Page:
This is a 1967 Harmony-made H1218 solid birch archtop guitar, branded Barclay for the United Buying Service mail order company. It has a faux tiger-flame and painted-on “binding,” and has had a neck angle set and crack repairs, so it plays like a dream.
- Upper bout: 11 1/2 inches
- Waist: 9 3/4 inches
- Lower bout: 15 3/4 inches
- Body length: 19 3/4 inches
- Scale length: 25 inches
- Action: A hair over 3/32 inch at the 12th fret
When I received this archtop, it was in a bad way. The neck was coming loose at the heel, and it had been exposed to water on the end pin side, which had softened and damaged some wood and caused a few cracks in the back at the tail block. The back was also half-detached. When I tried to push the cracks closed, the pressure just went to the top of the arch. So, I filled the cracks with maple splints. Once the glue dried, I shaved them flush with a sharp chisel, and then touched up the finish to make them less noticeable. (The sunburst pattern on the bottom of the back is not quite the same as the rest, but it doesn’t stand out, which was the goal.) In order to properly repair the back, I removed it all the way, so I was able to cleat the cracks after splinting them from the inside.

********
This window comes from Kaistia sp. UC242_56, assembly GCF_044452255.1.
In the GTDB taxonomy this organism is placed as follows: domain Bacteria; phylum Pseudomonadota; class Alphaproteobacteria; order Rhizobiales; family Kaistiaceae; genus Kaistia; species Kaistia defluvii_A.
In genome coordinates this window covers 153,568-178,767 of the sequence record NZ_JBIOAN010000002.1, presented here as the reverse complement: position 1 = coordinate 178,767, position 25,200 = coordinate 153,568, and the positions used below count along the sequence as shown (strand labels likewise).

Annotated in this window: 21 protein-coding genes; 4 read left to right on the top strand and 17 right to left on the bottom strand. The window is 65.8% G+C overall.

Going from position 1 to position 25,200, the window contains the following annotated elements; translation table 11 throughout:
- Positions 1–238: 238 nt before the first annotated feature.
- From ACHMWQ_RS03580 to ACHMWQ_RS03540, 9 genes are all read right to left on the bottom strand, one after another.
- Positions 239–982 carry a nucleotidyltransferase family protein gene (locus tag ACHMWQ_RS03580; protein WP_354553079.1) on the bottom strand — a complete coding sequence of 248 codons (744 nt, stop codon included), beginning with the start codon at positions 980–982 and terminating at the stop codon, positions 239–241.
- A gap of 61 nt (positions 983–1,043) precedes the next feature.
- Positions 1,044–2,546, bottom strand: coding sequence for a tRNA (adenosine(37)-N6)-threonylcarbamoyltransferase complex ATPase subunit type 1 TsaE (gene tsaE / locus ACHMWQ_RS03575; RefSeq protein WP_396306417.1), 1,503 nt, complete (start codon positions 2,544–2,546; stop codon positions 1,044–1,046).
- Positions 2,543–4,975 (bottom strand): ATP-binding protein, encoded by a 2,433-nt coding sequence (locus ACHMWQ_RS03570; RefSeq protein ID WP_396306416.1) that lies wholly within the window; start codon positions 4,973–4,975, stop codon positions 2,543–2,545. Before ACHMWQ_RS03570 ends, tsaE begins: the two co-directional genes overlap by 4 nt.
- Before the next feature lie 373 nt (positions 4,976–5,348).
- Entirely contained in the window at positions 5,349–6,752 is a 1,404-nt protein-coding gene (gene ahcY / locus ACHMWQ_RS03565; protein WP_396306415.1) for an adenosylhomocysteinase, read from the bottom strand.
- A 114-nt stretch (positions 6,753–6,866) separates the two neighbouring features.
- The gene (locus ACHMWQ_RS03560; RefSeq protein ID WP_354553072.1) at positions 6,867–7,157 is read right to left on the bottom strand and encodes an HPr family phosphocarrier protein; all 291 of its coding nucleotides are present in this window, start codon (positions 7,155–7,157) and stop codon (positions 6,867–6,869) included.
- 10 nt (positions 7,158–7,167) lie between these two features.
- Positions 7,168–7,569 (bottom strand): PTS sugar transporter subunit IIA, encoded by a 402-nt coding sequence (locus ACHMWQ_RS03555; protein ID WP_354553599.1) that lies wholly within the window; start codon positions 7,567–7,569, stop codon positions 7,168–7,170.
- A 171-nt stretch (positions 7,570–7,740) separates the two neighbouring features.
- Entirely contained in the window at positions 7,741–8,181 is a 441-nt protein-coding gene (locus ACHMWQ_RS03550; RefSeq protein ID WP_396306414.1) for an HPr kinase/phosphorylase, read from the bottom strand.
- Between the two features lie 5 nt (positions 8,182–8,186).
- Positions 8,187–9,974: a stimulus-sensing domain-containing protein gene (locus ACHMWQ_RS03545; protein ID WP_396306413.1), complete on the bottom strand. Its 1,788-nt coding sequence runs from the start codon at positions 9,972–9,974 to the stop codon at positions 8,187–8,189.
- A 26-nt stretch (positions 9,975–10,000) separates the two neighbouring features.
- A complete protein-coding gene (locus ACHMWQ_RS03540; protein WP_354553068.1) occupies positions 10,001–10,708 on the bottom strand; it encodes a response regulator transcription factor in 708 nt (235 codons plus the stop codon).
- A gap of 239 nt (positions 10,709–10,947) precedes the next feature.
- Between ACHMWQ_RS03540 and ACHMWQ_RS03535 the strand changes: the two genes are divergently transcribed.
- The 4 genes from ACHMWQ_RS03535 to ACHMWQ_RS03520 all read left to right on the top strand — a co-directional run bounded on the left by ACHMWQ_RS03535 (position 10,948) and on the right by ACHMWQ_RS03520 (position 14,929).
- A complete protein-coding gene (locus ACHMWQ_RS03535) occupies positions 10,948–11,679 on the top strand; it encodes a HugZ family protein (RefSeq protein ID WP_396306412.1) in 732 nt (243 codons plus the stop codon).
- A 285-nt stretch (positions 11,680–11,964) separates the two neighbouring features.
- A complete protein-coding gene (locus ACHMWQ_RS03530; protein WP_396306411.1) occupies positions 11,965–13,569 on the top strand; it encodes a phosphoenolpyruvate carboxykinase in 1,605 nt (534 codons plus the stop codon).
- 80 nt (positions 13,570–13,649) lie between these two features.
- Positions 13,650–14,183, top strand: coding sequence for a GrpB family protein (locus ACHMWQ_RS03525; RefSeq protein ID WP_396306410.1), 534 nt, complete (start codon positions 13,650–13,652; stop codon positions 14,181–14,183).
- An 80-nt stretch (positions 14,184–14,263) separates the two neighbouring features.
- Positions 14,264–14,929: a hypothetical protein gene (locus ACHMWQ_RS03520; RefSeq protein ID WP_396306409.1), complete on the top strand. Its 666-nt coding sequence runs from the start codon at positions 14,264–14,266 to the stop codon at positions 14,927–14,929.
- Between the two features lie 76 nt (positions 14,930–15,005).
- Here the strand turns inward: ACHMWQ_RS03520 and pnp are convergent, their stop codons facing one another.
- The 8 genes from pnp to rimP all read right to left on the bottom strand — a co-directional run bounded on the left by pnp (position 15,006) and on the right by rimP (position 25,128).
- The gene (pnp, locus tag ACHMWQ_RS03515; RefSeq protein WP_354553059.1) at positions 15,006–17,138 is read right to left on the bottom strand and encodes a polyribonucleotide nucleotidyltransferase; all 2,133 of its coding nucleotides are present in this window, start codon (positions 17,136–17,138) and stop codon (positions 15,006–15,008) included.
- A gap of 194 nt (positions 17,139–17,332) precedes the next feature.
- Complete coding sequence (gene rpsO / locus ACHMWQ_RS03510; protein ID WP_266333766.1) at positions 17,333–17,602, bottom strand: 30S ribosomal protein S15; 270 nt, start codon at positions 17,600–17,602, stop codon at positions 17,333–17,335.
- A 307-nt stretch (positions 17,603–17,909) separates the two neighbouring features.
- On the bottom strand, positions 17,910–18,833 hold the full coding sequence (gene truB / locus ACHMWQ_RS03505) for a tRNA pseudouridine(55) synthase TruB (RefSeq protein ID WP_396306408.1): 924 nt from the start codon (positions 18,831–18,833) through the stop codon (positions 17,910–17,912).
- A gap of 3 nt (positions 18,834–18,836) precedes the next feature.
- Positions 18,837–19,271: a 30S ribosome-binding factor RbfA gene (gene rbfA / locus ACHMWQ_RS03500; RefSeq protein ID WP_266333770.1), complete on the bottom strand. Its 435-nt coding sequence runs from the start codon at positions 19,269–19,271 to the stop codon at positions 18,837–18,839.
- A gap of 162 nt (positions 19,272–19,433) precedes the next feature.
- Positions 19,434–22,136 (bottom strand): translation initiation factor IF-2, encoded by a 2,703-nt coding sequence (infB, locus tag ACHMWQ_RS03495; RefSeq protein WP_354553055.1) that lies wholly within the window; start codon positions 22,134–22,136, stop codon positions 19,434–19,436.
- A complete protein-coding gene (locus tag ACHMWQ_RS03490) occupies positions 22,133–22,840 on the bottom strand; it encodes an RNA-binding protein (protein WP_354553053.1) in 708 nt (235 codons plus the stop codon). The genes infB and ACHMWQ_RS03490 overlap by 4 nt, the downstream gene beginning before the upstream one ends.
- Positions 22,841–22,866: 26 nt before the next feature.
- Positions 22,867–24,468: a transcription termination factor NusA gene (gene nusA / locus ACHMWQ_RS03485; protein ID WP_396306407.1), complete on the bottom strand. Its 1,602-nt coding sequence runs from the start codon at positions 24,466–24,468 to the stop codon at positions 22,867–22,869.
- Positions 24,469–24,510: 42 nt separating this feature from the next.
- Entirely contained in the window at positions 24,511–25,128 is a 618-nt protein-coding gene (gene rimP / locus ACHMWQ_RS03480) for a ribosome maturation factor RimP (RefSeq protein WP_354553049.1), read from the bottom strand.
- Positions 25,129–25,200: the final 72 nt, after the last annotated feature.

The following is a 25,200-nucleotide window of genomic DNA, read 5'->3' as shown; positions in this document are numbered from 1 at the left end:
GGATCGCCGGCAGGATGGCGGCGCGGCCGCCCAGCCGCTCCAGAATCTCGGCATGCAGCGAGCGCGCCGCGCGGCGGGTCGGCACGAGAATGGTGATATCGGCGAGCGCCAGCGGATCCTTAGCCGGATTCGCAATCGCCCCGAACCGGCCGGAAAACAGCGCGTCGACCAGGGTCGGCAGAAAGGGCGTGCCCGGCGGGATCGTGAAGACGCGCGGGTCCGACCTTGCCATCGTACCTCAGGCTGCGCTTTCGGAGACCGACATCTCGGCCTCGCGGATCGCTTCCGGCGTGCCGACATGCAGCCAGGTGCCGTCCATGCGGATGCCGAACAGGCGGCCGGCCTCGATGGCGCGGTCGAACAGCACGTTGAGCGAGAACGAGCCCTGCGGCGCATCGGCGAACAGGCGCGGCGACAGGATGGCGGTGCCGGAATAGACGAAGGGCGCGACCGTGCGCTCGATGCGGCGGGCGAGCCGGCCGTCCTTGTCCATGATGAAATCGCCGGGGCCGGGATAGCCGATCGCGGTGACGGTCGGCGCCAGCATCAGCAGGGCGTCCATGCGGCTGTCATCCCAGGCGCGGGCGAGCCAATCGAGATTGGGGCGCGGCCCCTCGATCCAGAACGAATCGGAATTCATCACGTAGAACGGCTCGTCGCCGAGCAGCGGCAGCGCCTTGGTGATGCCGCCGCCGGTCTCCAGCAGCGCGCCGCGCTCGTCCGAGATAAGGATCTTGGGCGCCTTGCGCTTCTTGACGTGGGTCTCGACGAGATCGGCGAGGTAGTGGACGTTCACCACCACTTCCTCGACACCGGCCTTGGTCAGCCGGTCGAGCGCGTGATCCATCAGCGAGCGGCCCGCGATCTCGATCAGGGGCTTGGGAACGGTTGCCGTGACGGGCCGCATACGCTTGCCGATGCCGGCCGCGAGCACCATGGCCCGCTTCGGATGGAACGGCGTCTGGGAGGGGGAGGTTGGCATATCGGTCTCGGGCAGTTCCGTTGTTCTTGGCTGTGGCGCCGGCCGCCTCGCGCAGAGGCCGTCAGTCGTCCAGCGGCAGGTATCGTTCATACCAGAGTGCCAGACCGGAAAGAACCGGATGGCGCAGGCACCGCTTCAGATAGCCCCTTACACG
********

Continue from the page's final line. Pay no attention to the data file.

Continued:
I then tightened the neck by running two screws in from the neck block into the heel. When I replaced the back, I “slipped the block,” putting the neck under tension to hold it at the proper angle while gluing the neck block up, This is a less-labor intensive alternative to a neck reset that works well on older, less valuable guitars. The neck angle is perfectly set now, and I was able to raise the original bridge up, which means you’ll have the option of lowering the action further if you want.
I also chiseled out and replaced a few areas of wood under the tailpiece legs which had been damaged when wet. The tailpiece had pulled itself right into the sides. I added maple to replaced the damaged wood, and then touched everything up to hide the repair. Since the back had been off, the “painted binding” on the back was pretty rough, as was the white strip above the end pin. I repainted the binding to cover up some of these issues. It’s not intended to be a perfect repair, but to look good from the stage (or a few feet away).
Lastly, I scraped some hard gunk off the dyed fretboard, replaced the missing end pin, straightened and lubed the original tuners, and strung this up with D’Addario EJ16 light strings (12-53). It has a chunky neck and that all-birch archtop tone without the booming low end of a dreadnaught, just a sweet chordal voice.
This guitar is listed for sale on Reverb, Facebook Marketplace, and Craigslist.